POU OPENING STATEMENT ON PUBLIC WORKER PENSION & HEALTH BENEFIT REFORM BILLS

(TRENTON) — Assembly Appropriations Chairwoman Nellie Pou’s opening remarks, as prepared, at Thursday’s hearing on Assembly’s 5-bill package reforming public worker pensions and health benefits:

“Nearly 4 years ago, we gathered here at the State House to begin our work addressing this state’s highest-in-the-nation property taxes.

“Throughout that special session process, we were consistently urged to confront the status quo and reform the benefits that this state has provided for elected officials and appointed officials.

“That effort — co-chaired by myself and Sen. Scutari — set in motion a litany of long-overdue reforms that were a key step toward ensuring that the state’s benefits system worked as originally intended: to serve the dedicated, career public employees who work in the trenches of government service.

“We made significant progress with legislation that marked a pivotal first step at fixing the benefits system.

“We signaled to taxpayers and public employees that we had the will to fix abuses and problems in our own backyard.

“We curtailed pension boosting, pension tacking and pension padding practices.

“We imposed a ban on dual elective office holding for newly elected public officials.

“We created a new 401(k)-style defined contribution program for all newly elected and appointed officials.

“We immediately removed professional service contractors from participating in the public pension system.

“We capped sick leave payout amounts at $15,000 for appointed and elected officials and limited accrual of vacation time to one year.

“We demonstrated that we had the desire and the fortitude to clean up our own house first.

“We followed that up with legislation that, among other things, raised the public employee retirement age to 62, mirroring the federal Social Security retirement age.

“But still our work remained unfinished.

“A recent report from the state Division of Pensions and Benefits estimated that the unfunded liabilities of the state pension system rose $12 billion to $46 billion between June 30, 2008 and June 30, 2009.

“The market value of the pension funds plunged by $17 billion to $66 billion during the same period.

“Numbers like that highlight this simple and undeniable fact — our system is unsustainable for taxpayers and public workers alike.

“Everyone needs to recognize the enormous unfunded liabilities in the public employee benefits system.

“No matter what your point of view, the time for blame and finger-pointing is long past.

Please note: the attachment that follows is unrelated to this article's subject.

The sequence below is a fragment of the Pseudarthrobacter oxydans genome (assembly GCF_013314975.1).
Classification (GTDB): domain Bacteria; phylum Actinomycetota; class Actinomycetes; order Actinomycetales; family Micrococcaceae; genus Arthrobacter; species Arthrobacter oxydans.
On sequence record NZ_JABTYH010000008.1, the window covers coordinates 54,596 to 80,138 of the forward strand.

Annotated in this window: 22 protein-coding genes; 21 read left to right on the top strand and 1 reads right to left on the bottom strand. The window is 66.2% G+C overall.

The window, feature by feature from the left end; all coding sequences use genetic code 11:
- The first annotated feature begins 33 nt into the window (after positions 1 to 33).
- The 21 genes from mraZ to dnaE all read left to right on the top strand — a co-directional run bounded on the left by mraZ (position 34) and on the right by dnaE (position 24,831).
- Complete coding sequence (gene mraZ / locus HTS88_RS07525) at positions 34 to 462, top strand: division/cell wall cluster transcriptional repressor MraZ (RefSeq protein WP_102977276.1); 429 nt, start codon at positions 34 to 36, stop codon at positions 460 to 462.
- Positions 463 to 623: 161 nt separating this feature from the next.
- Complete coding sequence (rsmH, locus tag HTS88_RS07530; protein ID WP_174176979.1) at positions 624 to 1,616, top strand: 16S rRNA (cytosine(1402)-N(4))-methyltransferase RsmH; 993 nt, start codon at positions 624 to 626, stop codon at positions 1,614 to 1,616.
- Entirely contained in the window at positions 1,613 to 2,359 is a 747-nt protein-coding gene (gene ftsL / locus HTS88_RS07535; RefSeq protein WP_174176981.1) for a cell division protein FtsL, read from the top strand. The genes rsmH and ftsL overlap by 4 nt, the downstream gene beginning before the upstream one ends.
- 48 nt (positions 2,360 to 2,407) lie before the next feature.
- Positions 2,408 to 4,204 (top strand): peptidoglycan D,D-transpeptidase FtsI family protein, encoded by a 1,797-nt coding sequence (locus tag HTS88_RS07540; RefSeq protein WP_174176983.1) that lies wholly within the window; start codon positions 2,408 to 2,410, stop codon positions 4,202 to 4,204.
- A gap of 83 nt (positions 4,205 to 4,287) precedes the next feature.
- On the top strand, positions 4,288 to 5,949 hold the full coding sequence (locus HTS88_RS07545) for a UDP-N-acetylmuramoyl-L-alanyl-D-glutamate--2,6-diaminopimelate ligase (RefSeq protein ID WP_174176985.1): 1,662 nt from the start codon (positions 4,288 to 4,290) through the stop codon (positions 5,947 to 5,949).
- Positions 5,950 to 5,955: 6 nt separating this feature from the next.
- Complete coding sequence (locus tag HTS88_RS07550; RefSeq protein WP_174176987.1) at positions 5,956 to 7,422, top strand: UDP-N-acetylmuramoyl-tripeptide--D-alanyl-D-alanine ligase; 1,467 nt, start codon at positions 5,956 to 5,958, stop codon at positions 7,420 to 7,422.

“The mistakes made on all sides of this issue cannot be undone.

“But what everyone can do is work together to ensure that we make changes that are fair to both taxpayers who fund the system and public workers who rely on it.

“So here today we will be considering several measures that aim to save New Jersey taxpayers money and make the benefit system sustainable for public workers.

“This is a key step toward fixing our broken pension and benefit system with a comprehensive package that’s been studied and analyzed to ensure it will result in saving taxpayer money.

“I will say it again, because I cannot emphasize it enough — our system is unsustainable for both taxpayers and public workers.

“But with this expanded and sweeping bipartisan Assembly package we will bring real reform and relief to taxpayers and create a more reliable system for public workers.

“I also must emphasize this and emphasize it strongly — these reforms are not an attack on our public workers.

“During the ongoing debate about public worker benefits, we’ve heard a lot of demonization of public workers and blaming them for the problems we face as a state.

“I am, quite frankly, tired of it.

“We’re talking here about the teachers who educate our children…

…the police officers who protect us…

…the firefighters who save us…

…the emergency medical technicians who provide urgent health care…

…the school nurse who ensures our children are safe at school…

…the animal control officer who responds at all hours and in all weather to keep our communities safe…

…the plow driver who keeps our roads clear…

…the people who thanklessly collect our garbage…

…and these are just a few examples.

“I’m here today to say these people are not the enemy.

“They are working class New Jerseyans who work hard just like everyone else to earn a living and keep our communities strong and safe.

“We are not making these reforms because they are the villains.

“We are making these reforms to keep their benefits system strong and to bring savings to taxpayers.

“It is that basic.

“So we will consider several bills today and are prepared to discuss each one in depth, but here is a quick review.

“We have bills that would:

  • Make numerous changes to public worker pensions (A-2461);
  • Make numerous changes to public worker health benefits (A-2460);
  • Make numerous changes to other public employee benefits (A-2459);
  • Prohibit lobbyists from enrolling in the state pension and benefits system (A-2499); and
  • Limit the salaries and benefits for officer and workers at state and local authorities (A-2505).

“These are common sense reforms that will protect rank-and-file public workers from seeing the pensions and health benefits they rely on from being eroding away.

“These are reforms that will protect taxpayers.

“I know this committee looks forward to hearing testimony in the coming hours from everyone wishing to offer it.

“But I also must again emphasize that I do not want to hear testimony casting blame.

“I want to hear testimony on the bills and thoughts on reforms, because no one can say that change is unnecessary.”

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